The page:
Researchers at the Indian Institute of Technology-Hyderabad working with scientists from the National Centre for Polar and Ocean Research (NCPOR), Goa, have isolated Antarctic fungi that contain L-asparaginase, an enzyme-based chemotherapeutic agent used to treat acute lymphoblastic leukaemia (ALL). ALL is the most common childhood cancer.
It occurs when a bone marrow cell develops errors in its DNA. A press release said here Tuesday that the isolation of L-asparaginase containing fungi from extreme environments could lead to the development of new chemotherapeutic treatment methods that have fewer side- effects than the existing methods.
One of the most frequently used chemotherapy drugs to treat ALL is the enzyme L-asparaginase which reduces the supply of asparagine, an amino acid that is essential for the synthesis of protein, to cancer cells. This prevents the growth and proliferation of the malignant cells, the release said.
On the need to discover other sources of pure L-asparaginase, Dr Devarai Santhosh Kumar, who is the principal investigator, said, "Extensive purification steps are necessary before L-asparaginase derived from E.Coli and E.Chrysanthemi is used as a drug to treat ALL." This increases the cost of the drug, the release said. The L-asparaginase enzyme used for chemotherapy is currently derived from commonly found bacteria such asescherichia coli and erwinia chrysanthemi.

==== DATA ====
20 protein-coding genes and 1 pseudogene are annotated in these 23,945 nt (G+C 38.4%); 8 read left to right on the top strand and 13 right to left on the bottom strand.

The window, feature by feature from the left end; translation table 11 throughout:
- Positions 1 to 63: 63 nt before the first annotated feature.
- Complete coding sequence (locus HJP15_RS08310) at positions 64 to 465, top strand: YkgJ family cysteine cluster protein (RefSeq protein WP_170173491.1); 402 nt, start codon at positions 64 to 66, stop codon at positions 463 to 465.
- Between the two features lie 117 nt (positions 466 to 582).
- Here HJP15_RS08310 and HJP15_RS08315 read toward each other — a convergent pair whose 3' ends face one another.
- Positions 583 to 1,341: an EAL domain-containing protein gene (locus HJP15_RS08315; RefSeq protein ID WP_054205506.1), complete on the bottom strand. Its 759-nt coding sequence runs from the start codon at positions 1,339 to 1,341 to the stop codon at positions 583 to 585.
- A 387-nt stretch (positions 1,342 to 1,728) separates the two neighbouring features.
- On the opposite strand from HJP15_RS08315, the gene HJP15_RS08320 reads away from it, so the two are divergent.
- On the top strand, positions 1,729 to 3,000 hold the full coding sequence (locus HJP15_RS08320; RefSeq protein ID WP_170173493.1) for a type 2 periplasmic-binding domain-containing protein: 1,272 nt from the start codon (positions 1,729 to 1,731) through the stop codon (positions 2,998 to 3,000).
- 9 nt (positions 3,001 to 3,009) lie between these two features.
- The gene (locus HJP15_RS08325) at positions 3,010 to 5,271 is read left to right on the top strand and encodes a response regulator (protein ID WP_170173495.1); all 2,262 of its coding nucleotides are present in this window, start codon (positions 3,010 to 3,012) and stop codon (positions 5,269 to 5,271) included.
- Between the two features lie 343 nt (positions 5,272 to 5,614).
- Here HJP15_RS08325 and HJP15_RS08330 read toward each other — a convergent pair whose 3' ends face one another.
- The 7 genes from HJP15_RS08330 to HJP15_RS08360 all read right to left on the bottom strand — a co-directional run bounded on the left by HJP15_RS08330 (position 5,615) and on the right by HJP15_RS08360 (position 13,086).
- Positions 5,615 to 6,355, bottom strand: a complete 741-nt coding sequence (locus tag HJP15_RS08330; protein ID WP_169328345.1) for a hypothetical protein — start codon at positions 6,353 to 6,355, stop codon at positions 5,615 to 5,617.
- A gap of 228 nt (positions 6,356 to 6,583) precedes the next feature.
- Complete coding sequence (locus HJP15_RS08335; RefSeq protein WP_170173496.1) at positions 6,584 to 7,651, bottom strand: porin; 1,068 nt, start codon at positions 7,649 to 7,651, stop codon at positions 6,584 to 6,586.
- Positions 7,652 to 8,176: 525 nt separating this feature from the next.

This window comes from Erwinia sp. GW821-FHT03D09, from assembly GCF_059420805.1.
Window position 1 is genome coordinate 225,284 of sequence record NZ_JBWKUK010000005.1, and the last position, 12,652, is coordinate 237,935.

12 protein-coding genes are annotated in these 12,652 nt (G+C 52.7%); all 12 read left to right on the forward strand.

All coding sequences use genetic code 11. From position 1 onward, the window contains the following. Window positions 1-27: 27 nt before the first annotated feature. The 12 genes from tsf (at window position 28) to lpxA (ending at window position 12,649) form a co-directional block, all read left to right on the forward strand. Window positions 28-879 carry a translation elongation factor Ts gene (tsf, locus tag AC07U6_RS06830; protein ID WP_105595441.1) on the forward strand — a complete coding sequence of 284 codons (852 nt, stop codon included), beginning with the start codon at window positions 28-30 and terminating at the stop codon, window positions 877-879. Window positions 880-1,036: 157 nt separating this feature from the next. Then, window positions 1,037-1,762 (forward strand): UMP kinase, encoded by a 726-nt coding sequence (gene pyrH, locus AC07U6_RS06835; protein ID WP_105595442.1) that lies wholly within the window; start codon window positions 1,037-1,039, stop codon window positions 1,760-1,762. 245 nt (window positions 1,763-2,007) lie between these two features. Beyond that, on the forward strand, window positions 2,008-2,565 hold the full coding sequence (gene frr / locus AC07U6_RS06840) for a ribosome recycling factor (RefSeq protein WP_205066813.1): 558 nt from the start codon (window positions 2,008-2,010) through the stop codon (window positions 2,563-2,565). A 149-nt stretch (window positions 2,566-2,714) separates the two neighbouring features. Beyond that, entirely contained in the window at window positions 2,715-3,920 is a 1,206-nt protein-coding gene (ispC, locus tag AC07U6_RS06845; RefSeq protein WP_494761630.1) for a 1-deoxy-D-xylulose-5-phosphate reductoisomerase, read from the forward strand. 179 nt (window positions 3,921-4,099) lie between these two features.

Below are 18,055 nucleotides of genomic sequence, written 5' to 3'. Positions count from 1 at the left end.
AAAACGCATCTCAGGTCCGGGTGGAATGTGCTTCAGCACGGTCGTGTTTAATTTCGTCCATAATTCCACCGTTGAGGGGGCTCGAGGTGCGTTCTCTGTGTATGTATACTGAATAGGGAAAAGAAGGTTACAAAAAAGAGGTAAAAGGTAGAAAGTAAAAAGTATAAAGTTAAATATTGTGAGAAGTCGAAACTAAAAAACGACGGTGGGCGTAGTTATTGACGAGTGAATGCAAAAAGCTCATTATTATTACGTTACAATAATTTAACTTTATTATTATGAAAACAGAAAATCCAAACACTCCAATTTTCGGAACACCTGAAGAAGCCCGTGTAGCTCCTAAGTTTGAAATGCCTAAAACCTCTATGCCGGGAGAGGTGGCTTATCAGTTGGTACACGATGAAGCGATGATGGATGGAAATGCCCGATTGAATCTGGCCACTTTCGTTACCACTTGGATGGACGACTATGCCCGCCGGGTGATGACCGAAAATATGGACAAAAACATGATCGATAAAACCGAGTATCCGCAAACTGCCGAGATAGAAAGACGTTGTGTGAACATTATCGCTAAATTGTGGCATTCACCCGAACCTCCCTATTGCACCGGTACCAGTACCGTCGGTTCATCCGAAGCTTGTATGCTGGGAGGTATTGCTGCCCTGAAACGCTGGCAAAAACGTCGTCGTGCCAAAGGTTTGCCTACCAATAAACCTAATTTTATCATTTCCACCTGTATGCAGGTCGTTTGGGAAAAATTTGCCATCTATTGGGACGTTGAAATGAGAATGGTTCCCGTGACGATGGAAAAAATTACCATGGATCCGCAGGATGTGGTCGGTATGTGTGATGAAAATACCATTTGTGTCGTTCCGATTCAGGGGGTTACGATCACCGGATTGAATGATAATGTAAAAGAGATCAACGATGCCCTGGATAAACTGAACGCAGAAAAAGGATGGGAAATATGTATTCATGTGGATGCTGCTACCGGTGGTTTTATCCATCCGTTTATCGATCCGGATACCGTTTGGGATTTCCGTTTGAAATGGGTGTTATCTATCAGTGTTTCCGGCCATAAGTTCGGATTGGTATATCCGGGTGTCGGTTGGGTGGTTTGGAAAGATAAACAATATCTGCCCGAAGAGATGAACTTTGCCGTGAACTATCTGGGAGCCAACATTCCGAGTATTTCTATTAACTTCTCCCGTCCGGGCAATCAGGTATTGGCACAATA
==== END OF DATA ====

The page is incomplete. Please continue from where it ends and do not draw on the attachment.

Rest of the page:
These enzymes are always associated with two other enzymes - glutaminase and urease - both of which cause adverse side-effects such as pancreatitis, hemostasis abnormalities, central nervous system dysfunction and immunological reactions, the release said. The research team looked at psychrophiles as alternative sources of the enzyme. Psychrophiles are organisms that are capable of growth and reproduction in low temperatures in the range of -20C to +10C, such as those found in Antarctic regions, it said.
(With inputs from agencies.)